The back cover rightly describes this as a "rhyming peep-through picture book."  The front cover indicates several of its charms when it presents the two mice through cutouts of the thick cover material and when it supplies a series of small snapshots selected from scenes in the book.  The basic story here is of a swap that brings each mouse back to enjoy his or her home.  Cutouts in the pages present a nice contrast, as when City Mouse has a picture of country mouse in her wall in front of the motorcar wallpaper like the front endpapers.  She writes, by the way, on an ace of spades desk surface.  Turn the page and we find on the wall of the Country Mouse a framed picture "Town Life," which of course looks through the same cutout hole to the previous scene's view of the town.  Storyteller and artist both linger nicely on the details of packing up, watering plants, and saying good-bye to friends.  Once they have traded places, noise in the town wakes up Country Mouse, who has to be stopped by a spider from blundering into a mouse trap.  Town Mouse has to be warned by a bird not to eat some berries that would make her sick.  Life gets worse for both when they go outside.  The series of city scenes across the top of these pages is particularly well done.  Now back at home, Town Mouse knows it's the place for her and sends a paper airplane out to her country cousin, who reflects that home is where the heart is.  The book ends with flowered endpapers, as it began with citylike automobile images.  This is a clever and engaging children's book.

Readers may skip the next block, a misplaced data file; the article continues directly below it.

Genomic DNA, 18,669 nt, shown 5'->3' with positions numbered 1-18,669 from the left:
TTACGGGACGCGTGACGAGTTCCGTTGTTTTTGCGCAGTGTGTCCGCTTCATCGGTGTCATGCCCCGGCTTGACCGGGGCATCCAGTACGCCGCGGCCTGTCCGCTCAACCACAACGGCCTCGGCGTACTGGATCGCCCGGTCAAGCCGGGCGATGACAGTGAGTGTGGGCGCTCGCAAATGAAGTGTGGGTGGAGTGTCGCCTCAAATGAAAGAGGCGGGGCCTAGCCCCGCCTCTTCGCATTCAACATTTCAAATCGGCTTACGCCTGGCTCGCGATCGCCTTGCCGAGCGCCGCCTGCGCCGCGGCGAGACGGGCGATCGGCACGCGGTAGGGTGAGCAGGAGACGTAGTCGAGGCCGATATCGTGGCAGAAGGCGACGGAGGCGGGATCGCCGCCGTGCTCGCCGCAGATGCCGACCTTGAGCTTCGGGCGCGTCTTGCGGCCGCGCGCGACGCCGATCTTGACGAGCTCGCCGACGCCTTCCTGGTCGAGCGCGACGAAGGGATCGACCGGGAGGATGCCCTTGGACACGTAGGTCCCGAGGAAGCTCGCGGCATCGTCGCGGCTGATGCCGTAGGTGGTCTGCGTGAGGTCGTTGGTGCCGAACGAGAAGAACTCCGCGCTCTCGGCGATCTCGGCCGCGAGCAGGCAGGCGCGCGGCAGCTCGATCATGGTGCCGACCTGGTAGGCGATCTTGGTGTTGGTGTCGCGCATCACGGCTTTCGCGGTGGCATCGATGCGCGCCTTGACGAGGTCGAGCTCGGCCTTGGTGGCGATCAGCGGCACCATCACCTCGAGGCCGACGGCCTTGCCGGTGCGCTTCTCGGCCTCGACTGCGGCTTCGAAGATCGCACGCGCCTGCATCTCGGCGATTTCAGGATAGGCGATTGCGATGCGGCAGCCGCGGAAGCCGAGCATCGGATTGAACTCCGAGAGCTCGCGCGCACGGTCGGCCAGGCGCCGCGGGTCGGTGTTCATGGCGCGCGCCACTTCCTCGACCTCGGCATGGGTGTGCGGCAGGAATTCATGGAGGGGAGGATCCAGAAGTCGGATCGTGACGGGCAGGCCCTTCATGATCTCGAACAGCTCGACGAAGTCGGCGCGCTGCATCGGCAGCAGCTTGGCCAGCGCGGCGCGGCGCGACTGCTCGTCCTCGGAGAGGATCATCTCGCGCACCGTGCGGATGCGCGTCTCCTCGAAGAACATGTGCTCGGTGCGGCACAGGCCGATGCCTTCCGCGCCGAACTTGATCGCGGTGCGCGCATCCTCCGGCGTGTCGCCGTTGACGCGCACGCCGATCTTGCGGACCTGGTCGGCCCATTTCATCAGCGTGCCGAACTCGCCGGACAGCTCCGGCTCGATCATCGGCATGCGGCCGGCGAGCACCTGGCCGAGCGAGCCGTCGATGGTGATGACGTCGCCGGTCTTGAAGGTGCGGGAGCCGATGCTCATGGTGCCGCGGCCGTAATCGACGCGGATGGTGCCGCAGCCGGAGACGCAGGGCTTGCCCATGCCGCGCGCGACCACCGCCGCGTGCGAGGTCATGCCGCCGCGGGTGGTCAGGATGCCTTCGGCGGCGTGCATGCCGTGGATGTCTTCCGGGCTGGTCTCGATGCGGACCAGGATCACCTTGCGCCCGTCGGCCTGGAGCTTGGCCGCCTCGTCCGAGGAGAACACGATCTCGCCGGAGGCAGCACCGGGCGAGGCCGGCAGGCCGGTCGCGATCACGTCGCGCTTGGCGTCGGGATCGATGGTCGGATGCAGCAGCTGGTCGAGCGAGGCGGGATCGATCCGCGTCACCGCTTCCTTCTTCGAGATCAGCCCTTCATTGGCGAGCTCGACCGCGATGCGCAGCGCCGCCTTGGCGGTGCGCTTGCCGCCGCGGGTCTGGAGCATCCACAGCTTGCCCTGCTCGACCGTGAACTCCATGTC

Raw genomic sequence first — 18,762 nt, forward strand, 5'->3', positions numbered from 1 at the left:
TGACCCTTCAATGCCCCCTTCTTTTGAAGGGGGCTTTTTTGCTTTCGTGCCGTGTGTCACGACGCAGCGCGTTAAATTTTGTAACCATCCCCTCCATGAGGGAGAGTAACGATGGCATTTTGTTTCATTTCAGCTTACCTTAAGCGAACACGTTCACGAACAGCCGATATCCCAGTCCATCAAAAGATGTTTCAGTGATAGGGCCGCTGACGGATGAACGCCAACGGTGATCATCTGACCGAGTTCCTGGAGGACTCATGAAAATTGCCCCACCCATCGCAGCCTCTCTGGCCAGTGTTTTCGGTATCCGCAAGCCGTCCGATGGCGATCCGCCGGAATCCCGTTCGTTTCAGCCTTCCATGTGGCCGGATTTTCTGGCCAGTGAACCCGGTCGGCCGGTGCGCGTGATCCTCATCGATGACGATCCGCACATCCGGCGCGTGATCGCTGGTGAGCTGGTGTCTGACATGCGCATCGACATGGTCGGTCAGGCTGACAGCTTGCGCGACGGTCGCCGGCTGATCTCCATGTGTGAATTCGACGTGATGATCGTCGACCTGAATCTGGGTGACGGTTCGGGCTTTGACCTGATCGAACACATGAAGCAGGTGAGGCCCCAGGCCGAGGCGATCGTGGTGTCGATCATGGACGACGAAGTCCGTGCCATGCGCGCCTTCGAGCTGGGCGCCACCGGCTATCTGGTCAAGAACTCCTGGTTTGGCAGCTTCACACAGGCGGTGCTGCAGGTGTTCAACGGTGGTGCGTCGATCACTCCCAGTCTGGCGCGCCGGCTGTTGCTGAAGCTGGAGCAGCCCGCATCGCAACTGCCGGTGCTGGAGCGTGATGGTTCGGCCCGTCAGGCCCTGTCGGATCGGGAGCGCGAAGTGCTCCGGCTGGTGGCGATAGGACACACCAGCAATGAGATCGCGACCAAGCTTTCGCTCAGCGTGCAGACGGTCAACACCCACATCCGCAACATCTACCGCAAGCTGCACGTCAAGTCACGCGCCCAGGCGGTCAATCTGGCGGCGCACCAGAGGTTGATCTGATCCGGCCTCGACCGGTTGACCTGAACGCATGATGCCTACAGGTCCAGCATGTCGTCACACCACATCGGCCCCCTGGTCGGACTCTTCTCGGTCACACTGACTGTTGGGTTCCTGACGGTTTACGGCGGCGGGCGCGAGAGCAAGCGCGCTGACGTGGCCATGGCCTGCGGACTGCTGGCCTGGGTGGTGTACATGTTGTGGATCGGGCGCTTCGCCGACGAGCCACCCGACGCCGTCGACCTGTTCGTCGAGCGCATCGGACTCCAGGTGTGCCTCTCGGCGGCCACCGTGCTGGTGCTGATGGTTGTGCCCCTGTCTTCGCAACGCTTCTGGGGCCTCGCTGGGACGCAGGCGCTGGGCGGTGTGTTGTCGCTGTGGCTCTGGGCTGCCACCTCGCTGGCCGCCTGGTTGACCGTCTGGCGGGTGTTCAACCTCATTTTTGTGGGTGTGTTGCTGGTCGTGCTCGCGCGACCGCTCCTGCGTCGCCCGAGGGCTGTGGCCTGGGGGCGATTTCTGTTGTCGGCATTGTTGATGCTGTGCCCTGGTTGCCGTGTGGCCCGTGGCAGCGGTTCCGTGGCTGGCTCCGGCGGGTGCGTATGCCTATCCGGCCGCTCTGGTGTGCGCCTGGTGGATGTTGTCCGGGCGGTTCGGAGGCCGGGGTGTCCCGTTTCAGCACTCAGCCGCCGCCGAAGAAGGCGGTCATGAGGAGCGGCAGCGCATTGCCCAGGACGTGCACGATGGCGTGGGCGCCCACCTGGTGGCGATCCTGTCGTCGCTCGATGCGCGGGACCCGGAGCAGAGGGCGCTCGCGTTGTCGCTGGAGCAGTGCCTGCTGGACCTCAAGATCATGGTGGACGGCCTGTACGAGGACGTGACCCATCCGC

2017 25 Fables: Aesop's Animals Illustrated.  Curated by Bronwyn Minton.  Various artists.  Hardbound.  Jackson Hole, WY: National Museum of Wildlife Art.  Gift of the National Museum of Wildlife Art through Debbie Ross-Vassar, Manager of Retail Operatiions, August, '18.

Pauli Ruotolo tipped me off to the exhibit and book.  I wrote to the museum and asked if copies of this catalogue were still available.  They graciously scared one up and sent it to me.  Bronwyn Minton is the Associate Curator of Art and Research at the museum.  Twenty-five artists each contribute an illustration – in a variety of media and styles.  The very first, TMCM by Rachel Kunkle Hartz (4), is among the most dramatic, contrasting country and city.  Also arresting is the ink drawing of DW by Haley Badenhop (12).  Half of the single animal's face is the dog chained to his doghouse.  The other half is wildly psychedelic!  Again, Ben Carlson's ink drawing of "The Wolf and His Shadow" (28) is wonderfully suggestive.  David Klarén's FG on 38 startles a viewer into thinking twice.  Greg Houda's WC puts great expressions on both animal's faces (44)!  I have not been able to figure out whether artists were given established texts (whose?) or invited to prepare their own.  What a lovely project and what a lovely gift!